What if the Internet worked like a tap?

This is a question that has been at the back of my mind for some time now and I finally decided to 'put pen to paper'.

Since its inception, the Internet has gone through dramatic change. Typically though, a server has data that a client needs.

In this blog post, I draw an analogy between downloading data from a server and fetching water from a well; using the analogy to explain technical concepts.

The Bucket

One way to fetch water from a well, is to carry a bucket, make the journey to the well and carry the water back with you in the bucket.

If your aim is to collect water as efficiently as possible, there are two main factors to consider: how far is the well, how much water can I carry in one trip.

Round-trip Latency: The time taken to get from your starting point to the well and back (excluding the time to fetch the water from the well).

Bandwidth: How much water you can carry in one trip. i.e. the size of the bucket.

In Internet terms, this is analogous to the request/response cycle. The client sends a request to the server, waits and gets a response back. [1]

This is one of the primary strategies to transfer data over the Internet and is the basis of the HTTP/1.1 specification as defined in RFC 2616.

The HTTP protocol is a request/response protocol. A client sends a
request to the server [...]. The server responds [...]. [2]

Whilst this request/response protocol works great for many scenarios and has many benefits, it has its shortfalls.

Just like with the well, if the server is far away, it can take a considerable amount of time to reach the server and get a response back. The problem is exacerbated when multiple request/response cycles have to be made.

The Hose

Now, instead of using a bucket and having to make journeys back and forth, you can lay a hose from the water source to its destination.

The advantage of this is that you no longer have to make multiple trips to the well and bandwidth can be increased by using a hose with a wider diameter.

This is analogous to the WebSocket protocol.

The protocol has two parts: a handshake and the data transfer. [...] Once the client and server have both sent their handshakes, and if
the handshake was successful, then the data transfer part starts. [3]

However, there is still an issue of waiting for the initial drops of water to arrive from the well, through the hose.

The Tap

Imagine the inconvenience you would face if every time you turned on your tab, you had to wait for the water to flow from the water treatment plant many miles away. This is what the hose-based system is like.

What if instead of the hose system, we use a tap (faucet). With a tap, the flow of water is controlled by a valve; when the value is closed no water flows, when it's open water flows. Most importantly, the water is available, on-demand, at its point of use.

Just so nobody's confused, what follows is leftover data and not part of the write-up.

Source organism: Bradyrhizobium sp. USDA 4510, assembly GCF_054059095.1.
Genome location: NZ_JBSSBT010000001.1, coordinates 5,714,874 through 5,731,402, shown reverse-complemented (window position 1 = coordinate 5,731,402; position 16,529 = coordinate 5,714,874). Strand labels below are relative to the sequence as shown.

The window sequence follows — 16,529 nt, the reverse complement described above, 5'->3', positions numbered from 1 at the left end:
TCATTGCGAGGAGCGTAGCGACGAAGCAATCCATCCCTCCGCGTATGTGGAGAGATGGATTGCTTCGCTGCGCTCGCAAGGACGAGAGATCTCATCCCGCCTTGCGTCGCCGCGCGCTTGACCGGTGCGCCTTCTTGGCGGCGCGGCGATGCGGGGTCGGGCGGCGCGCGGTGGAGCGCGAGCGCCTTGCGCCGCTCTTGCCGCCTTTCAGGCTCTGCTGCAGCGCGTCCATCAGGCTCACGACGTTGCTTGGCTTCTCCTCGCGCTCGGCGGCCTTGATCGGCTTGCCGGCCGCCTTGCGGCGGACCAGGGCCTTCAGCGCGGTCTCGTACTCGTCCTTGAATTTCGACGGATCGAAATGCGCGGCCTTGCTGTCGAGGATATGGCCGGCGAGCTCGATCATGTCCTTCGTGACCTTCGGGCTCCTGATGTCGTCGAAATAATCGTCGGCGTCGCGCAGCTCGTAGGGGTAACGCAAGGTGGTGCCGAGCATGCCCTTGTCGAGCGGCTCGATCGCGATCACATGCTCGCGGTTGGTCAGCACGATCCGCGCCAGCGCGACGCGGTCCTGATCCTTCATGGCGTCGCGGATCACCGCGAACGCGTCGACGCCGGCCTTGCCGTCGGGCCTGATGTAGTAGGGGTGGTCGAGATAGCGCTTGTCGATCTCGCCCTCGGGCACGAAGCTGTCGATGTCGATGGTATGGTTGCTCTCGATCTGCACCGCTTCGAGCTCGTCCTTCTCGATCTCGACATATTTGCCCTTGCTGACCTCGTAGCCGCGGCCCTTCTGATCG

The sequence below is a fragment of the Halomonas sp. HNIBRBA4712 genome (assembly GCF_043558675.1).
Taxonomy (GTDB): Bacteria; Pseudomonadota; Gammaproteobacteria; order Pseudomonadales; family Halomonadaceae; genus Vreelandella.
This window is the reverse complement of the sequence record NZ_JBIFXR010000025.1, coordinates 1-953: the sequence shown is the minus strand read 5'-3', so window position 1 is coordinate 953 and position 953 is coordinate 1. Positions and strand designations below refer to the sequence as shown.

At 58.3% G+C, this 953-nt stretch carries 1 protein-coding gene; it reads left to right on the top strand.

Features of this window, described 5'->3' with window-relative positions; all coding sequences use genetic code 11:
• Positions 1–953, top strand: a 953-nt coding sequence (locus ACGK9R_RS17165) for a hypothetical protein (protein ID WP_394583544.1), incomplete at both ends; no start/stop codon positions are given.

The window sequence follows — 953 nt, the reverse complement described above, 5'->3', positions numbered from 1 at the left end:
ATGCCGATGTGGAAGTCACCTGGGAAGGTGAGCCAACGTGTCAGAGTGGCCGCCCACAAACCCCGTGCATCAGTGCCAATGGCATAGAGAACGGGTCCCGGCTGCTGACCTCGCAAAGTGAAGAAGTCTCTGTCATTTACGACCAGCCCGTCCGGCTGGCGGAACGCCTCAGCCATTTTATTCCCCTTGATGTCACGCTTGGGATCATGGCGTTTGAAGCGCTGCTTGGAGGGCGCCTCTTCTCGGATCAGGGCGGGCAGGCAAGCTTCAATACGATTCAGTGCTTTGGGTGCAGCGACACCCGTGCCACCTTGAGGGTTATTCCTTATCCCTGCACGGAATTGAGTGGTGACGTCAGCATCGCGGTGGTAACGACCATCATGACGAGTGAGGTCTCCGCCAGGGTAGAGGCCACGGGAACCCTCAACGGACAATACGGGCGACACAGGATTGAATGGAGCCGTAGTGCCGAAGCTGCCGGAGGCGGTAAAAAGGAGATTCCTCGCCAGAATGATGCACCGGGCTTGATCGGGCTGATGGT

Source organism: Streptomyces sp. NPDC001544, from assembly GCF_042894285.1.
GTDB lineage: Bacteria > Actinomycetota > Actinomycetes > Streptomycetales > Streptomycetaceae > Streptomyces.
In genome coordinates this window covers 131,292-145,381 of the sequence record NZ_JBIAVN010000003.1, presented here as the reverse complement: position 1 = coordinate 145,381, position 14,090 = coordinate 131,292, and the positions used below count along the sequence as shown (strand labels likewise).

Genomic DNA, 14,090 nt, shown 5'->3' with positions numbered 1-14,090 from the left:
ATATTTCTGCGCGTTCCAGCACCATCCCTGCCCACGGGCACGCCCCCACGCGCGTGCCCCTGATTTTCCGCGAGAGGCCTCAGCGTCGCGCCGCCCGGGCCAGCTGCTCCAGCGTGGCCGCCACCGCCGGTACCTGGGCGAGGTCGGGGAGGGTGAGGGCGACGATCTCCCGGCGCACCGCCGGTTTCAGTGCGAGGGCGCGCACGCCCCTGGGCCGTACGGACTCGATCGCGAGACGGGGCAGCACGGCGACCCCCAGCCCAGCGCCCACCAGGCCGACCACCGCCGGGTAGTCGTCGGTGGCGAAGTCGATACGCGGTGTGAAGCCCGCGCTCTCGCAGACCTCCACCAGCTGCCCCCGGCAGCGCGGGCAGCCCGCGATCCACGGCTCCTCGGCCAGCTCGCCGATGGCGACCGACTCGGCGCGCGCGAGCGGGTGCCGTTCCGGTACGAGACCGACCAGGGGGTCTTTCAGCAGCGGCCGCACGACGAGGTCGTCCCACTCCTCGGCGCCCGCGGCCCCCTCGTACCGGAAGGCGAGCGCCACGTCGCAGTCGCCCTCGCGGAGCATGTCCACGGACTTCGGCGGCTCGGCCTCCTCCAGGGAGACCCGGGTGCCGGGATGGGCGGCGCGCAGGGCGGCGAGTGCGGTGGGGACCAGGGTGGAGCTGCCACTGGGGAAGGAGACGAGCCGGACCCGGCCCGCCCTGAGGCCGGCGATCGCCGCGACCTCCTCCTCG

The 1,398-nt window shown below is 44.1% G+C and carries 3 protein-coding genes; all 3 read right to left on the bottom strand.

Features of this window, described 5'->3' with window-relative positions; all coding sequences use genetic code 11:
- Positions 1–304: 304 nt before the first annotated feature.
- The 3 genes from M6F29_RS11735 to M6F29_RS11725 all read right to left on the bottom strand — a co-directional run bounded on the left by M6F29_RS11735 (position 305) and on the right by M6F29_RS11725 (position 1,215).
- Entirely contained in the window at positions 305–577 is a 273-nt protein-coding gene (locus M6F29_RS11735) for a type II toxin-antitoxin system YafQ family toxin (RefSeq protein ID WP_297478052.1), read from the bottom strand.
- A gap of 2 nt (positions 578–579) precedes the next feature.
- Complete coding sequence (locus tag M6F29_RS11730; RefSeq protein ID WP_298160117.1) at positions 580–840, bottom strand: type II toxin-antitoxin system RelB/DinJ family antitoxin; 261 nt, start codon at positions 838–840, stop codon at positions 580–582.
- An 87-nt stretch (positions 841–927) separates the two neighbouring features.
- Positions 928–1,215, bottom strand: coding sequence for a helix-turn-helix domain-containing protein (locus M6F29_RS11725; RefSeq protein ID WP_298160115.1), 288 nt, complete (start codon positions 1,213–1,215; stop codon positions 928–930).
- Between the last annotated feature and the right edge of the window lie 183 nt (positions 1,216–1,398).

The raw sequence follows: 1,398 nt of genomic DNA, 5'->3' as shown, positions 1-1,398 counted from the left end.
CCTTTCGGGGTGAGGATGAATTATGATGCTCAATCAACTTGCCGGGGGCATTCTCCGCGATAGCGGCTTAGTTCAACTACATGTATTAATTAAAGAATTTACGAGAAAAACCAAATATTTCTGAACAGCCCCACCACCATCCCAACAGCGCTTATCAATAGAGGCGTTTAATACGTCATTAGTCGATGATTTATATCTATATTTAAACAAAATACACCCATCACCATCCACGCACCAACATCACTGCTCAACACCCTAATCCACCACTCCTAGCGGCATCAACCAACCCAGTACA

Currently, as far as I'm aware, there is no Internet protocol analogous to this.

In spite of this, there are many techniques that try to come as close to this as possible.


With prefetching, content that might be accessed is 'optimistically' loaded in the background so that when the user requests the content, it's instantly available. [4]

Google search uses this technique to improve the user experience by prefetching the first result if it is most probably the desired result.

Edge networks and CDNs

Sometimes, the original source of the data is just too far away.

CDNs, Content Delivery Networks, are globally distributed networks of servers that aim to serve data to clients from the closest edge node to the user. This reduces latency which in turn improves responsive times and performance.

For example, Facebook Live Video uses CDNs and edge networks extensively. [5] [6]

Using the water fetching analogy, this is akin to having multiple smaller sources of water that feed from the original source. This is like the tap except the valve is not at the point of use but at some less optimal location (e.g. at the end of your street).

Caveats of the tap

Internet usage is often metered by bandwidth and 'how much of the pipe you use'. For the tap to be fully realized, the pipes would always be full.

Whilst right now, such a system might sound absurd, I do see a future where the Internet pathways are 'always full' and at least some data is instantly available at the point of use.


As I mentioned at the onset, the analogy between data distribution on the Internet and water distribution has been at the back of my mind for some time.

Whilst I describe the tap as a concept that could be applied to data distribution on the Internet, I have not proposed any technical solution on how to realize this. Nonetheless, it is still interesting and worthwhile to explore the different techniques currently used on the Internet.

  1. Dissecting a request/response cycle https://www.w3.org/wiki/How_does_the_Internet_work#Dissecting_a_request.2Fresponse_cycle ↩︎

  2. Hypertext Transfer Protocol -- HTTP/1.1 - 1.4 Overall Operation https://www.ietf.org/rfc/rfc2616.txt ↩︎

  3. The WebSocket Protocol - 1.2. Protocol Overview https://tools.ietf.org/html/rfc6455#section-1.2 ↩︎

  4. Link prefetching https://en.wikipedia.org/wiki/Link_prefetching ↩︎

  5. Under the hood: Broadcasting live video to millions https://code.facebook.com/posts/1653074404941839/under-the-hood-broadcasting-live-video-to-millions/ ↩︎

  6. How Facebook Live Streams To 800,000 Simultaneous Viewers http://highscalability.com/blog/2016/6/27/how-facebook-live-streams-to-800000-simultaneous-viewers.html ↩︎